by Tim Pawsey
Today, driven by sustainable viticulture, wine tourism and great value, [lesser-known] regions have now come to the fore. It’s well worth giving California’s regional labels and their origins a solid second look.
T he year was 1976—and celebrations for the bicentennial of American Independence were in full swing. At the now iconic Judgement of Paris blind tasting, a panel of French judges awarded first place to a Napa Valley Cabernet and a Napa Chardonnay, choosing them over premium Bordeaux and Burgundy wines. That launched the Golden State onto the global wine stage. Before that event, few wine buyers (especially in Europe) had taken New World wines seriously. The Judgement set off a wine- fuelled gold rush of sorts. It not only transformed the American industry almost overnight, but bolstered the fortunes of all New World wine regions. Napa (and neighbouring Sonoma) became industry darlings, synonymous with California wine. Lost in the shuffle, however, were the state’s lesser-known regions. Today, driven by sustainable viticulture, wine tourism and great value, those regions have now come to the fore. This means that it’s well worth giving California’s regional labels and their origins a solid second look. One area that’s blossomed beyond all expectations is the Central Coast,
stretching from San Francisco Bay down to Santa Barbara. Just inland from the coast and enjoying ideal conditions are more than 40 AVAs (American Viticultural Areas) that produce every conceivable style and variety. And in many cases, the winemaking roots and traditions in these areas run deep. To sip a piece of American wine lore, just pour a glass of Wente Cabernet or Chardonnay. The Wente family has been making wine continuously in the Livermore Valley (just south of San Francisco) for over five generations. Here too, there’s a French connection. CH Wente established Livermore’s first vineyard in 1883 and won a gold medal at the 1889 Paris Exposition. A quarter century later, the founder eventually planted Chardonnay, ideal for Livermore’s ocean-moderated climate. When his son Ernest convinced him to import Burgundian vines, they grafted the best plants together. The end result was the Wente clone, which now accounts for about three quarters of all American Chardonnay. In the mid-1960s, Jerry Lohr quit building homes to go back to his farming roots and grow grapes. After extensive research he landed not far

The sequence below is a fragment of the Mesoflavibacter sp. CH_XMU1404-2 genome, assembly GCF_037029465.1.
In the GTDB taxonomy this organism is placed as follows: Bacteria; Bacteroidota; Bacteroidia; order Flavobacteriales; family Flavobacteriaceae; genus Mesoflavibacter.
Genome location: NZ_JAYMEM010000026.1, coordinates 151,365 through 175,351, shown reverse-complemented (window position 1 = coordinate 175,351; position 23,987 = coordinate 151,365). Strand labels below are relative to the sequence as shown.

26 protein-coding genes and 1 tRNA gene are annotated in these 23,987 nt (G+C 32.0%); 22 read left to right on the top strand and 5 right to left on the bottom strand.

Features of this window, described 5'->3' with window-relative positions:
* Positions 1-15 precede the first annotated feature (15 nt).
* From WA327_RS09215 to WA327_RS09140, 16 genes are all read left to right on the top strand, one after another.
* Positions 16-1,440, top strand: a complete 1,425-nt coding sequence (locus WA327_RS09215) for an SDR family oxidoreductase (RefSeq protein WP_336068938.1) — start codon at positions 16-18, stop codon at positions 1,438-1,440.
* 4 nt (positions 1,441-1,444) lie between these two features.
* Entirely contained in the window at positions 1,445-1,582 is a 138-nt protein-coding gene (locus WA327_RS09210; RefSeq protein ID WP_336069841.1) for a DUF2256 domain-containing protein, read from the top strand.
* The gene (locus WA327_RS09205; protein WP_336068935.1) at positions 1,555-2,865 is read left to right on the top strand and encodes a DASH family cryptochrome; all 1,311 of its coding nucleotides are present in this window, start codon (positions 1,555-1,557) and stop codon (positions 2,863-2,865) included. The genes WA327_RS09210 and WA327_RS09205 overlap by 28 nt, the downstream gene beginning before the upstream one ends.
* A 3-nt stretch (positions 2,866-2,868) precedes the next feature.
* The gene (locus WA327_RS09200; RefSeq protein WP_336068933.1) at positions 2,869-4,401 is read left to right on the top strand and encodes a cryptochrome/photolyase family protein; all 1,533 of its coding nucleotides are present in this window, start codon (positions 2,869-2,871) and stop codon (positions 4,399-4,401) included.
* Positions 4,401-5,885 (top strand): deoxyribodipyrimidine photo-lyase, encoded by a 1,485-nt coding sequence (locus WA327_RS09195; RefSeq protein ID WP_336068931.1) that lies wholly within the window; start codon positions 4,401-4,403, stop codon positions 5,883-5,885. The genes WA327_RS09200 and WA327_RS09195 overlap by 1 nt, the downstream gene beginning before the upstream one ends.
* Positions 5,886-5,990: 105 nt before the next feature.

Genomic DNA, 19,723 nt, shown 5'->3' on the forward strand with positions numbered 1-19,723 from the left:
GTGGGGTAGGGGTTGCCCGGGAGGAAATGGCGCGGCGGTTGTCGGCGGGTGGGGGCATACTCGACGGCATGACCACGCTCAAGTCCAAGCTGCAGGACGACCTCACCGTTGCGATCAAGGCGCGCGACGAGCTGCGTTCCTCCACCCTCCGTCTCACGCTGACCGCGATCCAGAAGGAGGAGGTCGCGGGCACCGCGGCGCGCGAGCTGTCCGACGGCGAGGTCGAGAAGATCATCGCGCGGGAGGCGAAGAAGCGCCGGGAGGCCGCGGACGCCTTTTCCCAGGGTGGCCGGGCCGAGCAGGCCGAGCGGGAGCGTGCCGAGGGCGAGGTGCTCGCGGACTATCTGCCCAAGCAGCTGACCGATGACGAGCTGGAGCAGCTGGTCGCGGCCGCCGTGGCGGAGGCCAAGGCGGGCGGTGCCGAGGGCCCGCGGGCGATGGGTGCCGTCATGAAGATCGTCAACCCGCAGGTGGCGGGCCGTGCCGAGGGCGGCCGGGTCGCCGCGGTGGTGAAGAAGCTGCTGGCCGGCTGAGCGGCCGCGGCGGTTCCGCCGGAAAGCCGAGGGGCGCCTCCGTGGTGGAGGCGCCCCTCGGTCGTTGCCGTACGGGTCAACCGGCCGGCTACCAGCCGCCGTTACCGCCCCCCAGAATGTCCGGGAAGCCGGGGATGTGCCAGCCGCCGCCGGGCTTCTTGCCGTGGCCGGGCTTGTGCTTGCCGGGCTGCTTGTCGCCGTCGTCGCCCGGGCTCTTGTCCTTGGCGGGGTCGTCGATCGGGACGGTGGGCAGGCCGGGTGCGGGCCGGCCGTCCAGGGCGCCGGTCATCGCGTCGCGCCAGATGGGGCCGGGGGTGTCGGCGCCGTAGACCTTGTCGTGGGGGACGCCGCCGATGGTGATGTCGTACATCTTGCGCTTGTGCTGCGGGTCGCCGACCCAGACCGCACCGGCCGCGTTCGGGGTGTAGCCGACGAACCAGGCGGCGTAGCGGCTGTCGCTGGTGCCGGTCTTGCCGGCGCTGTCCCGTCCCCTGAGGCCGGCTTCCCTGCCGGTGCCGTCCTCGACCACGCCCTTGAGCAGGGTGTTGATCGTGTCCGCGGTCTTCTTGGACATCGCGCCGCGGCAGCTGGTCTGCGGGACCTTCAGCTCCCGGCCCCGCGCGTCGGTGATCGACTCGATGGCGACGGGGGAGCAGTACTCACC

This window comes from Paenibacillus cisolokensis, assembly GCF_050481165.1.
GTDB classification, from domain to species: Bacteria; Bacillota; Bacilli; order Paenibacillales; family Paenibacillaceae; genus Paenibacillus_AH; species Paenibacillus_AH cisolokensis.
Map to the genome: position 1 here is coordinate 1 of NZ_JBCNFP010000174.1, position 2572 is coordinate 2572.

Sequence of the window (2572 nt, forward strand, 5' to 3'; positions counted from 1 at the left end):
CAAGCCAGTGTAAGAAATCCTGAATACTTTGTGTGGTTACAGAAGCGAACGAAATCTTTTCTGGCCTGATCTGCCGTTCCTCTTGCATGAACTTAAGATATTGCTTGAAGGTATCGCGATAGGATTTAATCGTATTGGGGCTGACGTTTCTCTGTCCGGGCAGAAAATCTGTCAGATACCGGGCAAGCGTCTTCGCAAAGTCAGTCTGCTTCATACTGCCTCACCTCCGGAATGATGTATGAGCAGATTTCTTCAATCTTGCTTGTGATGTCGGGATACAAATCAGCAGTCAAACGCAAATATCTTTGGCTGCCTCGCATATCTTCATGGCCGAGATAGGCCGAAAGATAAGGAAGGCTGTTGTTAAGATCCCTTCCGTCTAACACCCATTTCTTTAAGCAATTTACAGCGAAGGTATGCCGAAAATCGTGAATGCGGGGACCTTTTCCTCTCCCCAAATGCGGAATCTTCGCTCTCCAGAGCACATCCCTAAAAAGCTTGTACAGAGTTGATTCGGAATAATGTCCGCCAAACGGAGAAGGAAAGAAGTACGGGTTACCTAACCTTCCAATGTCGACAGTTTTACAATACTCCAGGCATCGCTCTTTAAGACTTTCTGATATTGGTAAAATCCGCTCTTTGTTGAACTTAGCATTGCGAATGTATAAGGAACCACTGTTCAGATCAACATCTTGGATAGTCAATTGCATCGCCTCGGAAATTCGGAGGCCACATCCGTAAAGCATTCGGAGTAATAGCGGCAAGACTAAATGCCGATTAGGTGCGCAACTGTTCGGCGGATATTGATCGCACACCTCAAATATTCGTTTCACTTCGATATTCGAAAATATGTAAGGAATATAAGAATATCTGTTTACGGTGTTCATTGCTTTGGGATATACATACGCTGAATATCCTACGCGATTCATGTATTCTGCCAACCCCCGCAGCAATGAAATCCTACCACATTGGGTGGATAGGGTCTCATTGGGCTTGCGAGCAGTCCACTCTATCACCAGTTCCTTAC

south of Livermore. Lohr planted in Arroyo Seco in the heart of Monterey County, where the soils were ideal, especially given the sandy loam and gravelly components, along with large river stones that formed over millennia. With a cooler climate fanned by ocean breezes, Lohr bet heavily on Chardonnay and Pinot Noir. When those varieties proved successful, he ventured further south, planting Bordeaux varieties in the relatively unknown, much warmer Paso Robles. Among those early Paso arrivals, the Hope family began growing Cabernet Sauvignon for then Caymus- owned Liberty School, which was eventually purchased by Austin Hope. Today Paso Robles is home to over 250 wineries. The remarkable diversity of varieties grown underscores a strong, individualist streak in Paso’s wine culture. Maybe it has something to do with the town’s founder, an uncle of notorious outlaws Frank and Jesse James! Still heading south, near St. Luis Obispo, grocery magnate Jack Niven decided to put his money into Chardonnay, planting some 550 acres in the Edna Valley in 1973. Situated on a broad estuary, the valley benefits
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